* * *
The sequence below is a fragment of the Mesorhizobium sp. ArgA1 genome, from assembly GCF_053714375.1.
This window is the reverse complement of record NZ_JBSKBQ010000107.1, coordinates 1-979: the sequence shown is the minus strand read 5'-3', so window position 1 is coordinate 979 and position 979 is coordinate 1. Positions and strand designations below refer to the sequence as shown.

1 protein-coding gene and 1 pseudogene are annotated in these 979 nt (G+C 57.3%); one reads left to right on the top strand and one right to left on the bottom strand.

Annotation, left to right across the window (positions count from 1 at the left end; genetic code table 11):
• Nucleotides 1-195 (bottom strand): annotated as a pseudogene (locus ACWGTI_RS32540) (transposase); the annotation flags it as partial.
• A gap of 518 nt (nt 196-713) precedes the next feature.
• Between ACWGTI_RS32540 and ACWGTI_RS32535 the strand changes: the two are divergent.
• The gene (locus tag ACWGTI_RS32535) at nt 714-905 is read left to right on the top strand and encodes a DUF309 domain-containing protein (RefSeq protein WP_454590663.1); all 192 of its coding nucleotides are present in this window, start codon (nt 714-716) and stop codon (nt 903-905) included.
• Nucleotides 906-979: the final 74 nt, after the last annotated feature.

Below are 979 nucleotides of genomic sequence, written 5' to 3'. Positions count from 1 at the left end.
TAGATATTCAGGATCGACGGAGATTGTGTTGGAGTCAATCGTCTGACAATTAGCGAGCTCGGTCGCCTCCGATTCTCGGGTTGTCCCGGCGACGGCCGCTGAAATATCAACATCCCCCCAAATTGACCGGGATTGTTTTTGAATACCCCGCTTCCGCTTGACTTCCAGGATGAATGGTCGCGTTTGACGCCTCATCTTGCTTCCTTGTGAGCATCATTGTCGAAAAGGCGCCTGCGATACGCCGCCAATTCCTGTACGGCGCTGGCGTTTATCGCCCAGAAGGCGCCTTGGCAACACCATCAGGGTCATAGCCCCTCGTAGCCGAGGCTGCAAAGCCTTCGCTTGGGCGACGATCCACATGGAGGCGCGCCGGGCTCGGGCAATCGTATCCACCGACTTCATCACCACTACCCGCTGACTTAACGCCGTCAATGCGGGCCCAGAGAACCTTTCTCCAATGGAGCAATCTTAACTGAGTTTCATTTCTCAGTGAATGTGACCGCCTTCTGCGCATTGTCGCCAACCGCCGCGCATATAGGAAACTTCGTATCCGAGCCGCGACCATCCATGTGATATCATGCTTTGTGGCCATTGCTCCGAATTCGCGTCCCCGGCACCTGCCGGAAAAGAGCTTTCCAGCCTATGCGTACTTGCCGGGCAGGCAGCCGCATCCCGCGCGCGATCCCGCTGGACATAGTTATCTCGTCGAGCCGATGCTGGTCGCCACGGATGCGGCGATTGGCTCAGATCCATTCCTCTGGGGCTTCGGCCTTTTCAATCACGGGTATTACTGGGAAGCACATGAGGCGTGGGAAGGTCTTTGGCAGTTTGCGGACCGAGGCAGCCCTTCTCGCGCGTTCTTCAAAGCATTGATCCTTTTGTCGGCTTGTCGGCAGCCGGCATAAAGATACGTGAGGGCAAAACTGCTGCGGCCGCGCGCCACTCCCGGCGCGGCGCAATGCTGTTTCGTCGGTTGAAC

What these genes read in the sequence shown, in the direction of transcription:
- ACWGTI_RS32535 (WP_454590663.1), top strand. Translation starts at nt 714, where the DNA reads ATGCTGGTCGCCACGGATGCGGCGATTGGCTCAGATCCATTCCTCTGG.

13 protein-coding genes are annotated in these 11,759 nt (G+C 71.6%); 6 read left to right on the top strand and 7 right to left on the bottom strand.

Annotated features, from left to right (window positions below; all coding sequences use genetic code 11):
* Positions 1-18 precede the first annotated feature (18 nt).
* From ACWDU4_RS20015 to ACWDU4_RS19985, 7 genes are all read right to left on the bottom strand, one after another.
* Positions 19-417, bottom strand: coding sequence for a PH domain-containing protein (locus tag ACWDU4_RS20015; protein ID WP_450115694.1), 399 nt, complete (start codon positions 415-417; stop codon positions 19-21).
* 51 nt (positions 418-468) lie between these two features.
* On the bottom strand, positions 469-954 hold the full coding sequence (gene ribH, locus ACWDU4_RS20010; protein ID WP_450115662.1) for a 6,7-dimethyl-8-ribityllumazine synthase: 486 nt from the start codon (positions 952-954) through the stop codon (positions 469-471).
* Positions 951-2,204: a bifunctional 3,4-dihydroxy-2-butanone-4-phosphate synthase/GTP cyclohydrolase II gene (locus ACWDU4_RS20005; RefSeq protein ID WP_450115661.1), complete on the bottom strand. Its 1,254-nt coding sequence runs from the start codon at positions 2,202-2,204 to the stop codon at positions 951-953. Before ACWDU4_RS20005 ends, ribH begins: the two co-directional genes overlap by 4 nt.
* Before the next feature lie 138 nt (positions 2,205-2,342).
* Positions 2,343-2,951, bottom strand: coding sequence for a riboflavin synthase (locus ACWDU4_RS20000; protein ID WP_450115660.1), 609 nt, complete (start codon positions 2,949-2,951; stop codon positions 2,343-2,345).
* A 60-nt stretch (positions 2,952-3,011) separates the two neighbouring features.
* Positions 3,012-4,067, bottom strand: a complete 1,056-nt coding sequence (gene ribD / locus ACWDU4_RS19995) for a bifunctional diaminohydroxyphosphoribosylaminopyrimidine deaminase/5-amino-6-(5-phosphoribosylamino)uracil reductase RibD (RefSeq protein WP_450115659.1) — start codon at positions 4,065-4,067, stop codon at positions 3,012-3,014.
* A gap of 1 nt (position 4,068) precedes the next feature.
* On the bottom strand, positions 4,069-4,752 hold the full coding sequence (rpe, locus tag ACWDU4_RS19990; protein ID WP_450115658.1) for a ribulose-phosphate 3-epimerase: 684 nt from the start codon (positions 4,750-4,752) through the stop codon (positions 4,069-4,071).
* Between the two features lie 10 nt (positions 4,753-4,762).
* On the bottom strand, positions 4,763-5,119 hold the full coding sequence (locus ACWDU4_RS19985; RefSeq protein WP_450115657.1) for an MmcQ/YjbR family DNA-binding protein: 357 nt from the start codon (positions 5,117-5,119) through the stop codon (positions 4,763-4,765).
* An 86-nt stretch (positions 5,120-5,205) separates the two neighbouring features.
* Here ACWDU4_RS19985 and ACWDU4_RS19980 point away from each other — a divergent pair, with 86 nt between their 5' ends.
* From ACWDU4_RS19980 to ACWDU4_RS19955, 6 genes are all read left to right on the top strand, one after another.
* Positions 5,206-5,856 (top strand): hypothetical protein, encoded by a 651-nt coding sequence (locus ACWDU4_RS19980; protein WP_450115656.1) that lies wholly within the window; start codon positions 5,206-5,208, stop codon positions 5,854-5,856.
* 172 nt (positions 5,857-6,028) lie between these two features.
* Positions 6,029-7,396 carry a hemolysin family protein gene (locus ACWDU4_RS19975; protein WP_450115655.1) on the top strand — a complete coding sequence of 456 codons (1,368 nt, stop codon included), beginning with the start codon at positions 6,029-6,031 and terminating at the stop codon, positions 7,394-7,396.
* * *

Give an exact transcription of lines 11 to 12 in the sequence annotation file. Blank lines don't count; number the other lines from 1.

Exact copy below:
TAGATATTCAGGATCGACGGAGATTGTGTTGGAGTCAATCGTCTGACAATTAGCGAGCTCGGTCGCCTCCGATTCTCGGGTTGTCCCGGCGACGGCCGCTGAAATATCAACATCCCCCCAAATTGACCGGGATTGTTTTTGAATACCCCGCTTCCGCTTGACTTCCAGGATGAATGGTCGCGTTTGACGCCTCATCTTGCTTCCTTGTGAGCATCATTGTCGAAAAGGCGCCTGCGATACGCCGCCAATTCCTGTACGGCGCTGGCGTTTATCGCCCAGAAGGCGCCTTGGCAACACCATCAGGGTCATAGCCCCTCGTAGCCGAGGCTGCAAAGCCTTCGCTTGGGCGACGATCCACATGGAGGCGCGCCGGGCTCGGGCAATCGTATCCACCGACTTCATCACCACTACCCGCTGACTTAACGCCGTCAATGCGGGCCCAGAGAACCTTTCTCCAATGGAGCAATCTTAACTGAGTTTCATTTCTCAGTGAATGTGACCGCCTTCTGCGCATTGTCGCCAACCGCCGCGCATATAGGAAACTTCGTATCCGAGCCGCGACCATCCATGTGATATCATGCTTTGTGGCCATTGCTCCGAATTCGCGTCCCCGGCACCTGCCGGAAAAGAGCTTTCCAGCCTATGCGTACTTGCCGGGCAGGCAGCCGCATCCCGCGCGCGATCCCGCTGGACATAGTTATCTCGTCGAGCCGATGCTGGTCGCCACGGATGCGGCGATTGGCTCAGATCCATTCCTCTGGGGCTTCGGCCTTTTCAATCACGGGTATTACTGGGAAGCACATGAGGCGTGGGAAGGTCTTTGGCAGTTTGCGGACCGAGGCAGCCCTTCTCGCGCGTTCTTCAAAGCATTGATCCTTTTGTCGGCTTGTCGGCAGCCGGCATAAAGATACGTGAGGGCAAAACTGCTGCGGCCGCGCGCCACTCCCGGCGCGGCGCAATGCTGTTTCGTCGGTTGAAC

What these genes read in the sequence shown, in the direction of transcription: